The goal of Dr. Shannon Yan's career development application is to understand the energetic and mechanistic principles that govern structural and functional switching by proteins critical for cellular regulation. Dr. Yan will begin with studying transitions of human mitotic-arrest deficient 2 protein MAD2 in the context of co-translational protein folding, and ultimately focus on its dynamic fold-switching flux established in vivo by folding effectors and chaperones. As structure dictates the function of a biomolecule, MAD2 is capable of switching folds between an inactive open state and mitotic-arrest closed state to modulate the formation of spindle assembly during mitosis?otherwise leading to detrimental chromosome instability or cancerous development. This proposal will explore the molecular details regarding MAD2 structure-function transitions, aiming to elucidate the underlying principles for the operation of protein switches: 1) Is there a default native fold, or an initial equilibrium condition, when MAD2 is first synthesized? Dr. Yan's invention of the first single-human-ribosome translation assay on optical tweezers will directly resolve in real-time the co-translational folding trajectory for a single MAD2 protein as its nascent polypeptide gradually emerges on the human ribosome surface. 2) Is the co-translational folding pathway, and thus the prevalence of one conformer over the other, influenced by folding effectors dependent on the physiological state of cells? Dr. Yan will examine how translation rates, the presence of folding effectors/chaperons, and other cellular factors that may reshape the folding energy landscape for MAD2 protein switch. Knowledge gained from her single-molecule work in the K99 phase will fuel the subsequent cell imaging studies proposed for the R00 phase: 3) How does MAD2 oscillate between different conformer distributions?both spatially and temporally?in accordance with phases of the cell cycle? The flux of open and closed MAD2 protein switches at various stages during mitosis will be characterized and correlated to other concurrent cellular events. Results obtained during this period will enable Dr. Yan to establish herself in the field of cellular biology and cellular mechanics, in which she aims to lead a research group as a tenure-track principal investigator at an academic research institute. Dr. Yan will apply a multidisciplinary approach combining biophysics, molecular and cellular biology, and single-molecule methods, together with genetic manipulations to formulate a unique research line aimed at resolving cellular dynamics and probing the associated cellular mechanics during cell division. This five-year career development program is tailored to prepare Dr. Yan for an independent scientific career. It will build on Dr. Yan's extensive background in ribosome translation and single-molecule techniques, while expanding her skill sets in molecular biology and biochemistry to investigate folding of metamorphic protein switches. Her training program will be directed by Dr. Carlos Bustamante at UC Berkeley?an internationally recognized leader in protein folding and with extensive records of mentorship. Dr. Tanaka and Dr. Legname will also join in to support Dr. Yan's research, professional growth, and her transition into independence. The long-term objective of Dr. Yan's independent research is to expand our understanding on how cells modulate biological signals to grow and multiply, and to identify the origins of regulatory deviations that lead to diseases in humans.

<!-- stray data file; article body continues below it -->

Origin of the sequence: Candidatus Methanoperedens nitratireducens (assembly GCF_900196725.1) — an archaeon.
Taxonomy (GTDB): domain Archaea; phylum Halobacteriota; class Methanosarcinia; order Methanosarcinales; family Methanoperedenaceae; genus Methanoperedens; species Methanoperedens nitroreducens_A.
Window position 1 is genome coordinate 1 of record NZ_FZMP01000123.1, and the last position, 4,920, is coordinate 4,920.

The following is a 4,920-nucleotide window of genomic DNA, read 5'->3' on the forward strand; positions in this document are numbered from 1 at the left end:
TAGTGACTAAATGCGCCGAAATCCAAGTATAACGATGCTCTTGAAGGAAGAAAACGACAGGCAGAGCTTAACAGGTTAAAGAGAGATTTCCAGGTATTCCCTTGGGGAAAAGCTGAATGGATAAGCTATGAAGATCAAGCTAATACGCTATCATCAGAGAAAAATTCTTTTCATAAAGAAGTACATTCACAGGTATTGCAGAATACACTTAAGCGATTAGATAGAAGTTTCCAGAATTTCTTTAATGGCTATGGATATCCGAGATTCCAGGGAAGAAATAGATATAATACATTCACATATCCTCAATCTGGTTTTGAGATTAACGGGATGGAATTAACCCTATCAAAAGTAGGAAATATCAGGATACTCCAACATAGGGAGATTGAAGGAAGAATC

As structure dictates the function of a biomolecule, proteins that naturally transition among more than one native fold may operate as regulatory switches by adopting distinct functional folds to modulate dynamic cellular processes, as is the case for the mitotic checkpoint protein MAD2 in humans, whose defective fold-switching is often found in cancerous diseases. To grasp and further modulate protein switches inside cells requires fully understanding the co-translational folding energy landscapes that govern the pathways along which these polypeptides attempt to fold as they are being synthesized. Using single-molecule optical tweezers and an in vitro human translation system, I aim to resolve the molecular trajectories of folding for MAD2 and mutant variants as they emerge on the human ribosome in the presence of folding effectors?and complementing with the dynamic fold-switching flux of MAD2 visualized via cell imaging?to provide mechanistic insights on MAD2 protein switch repair for potential treatments in cancers and other medical applications.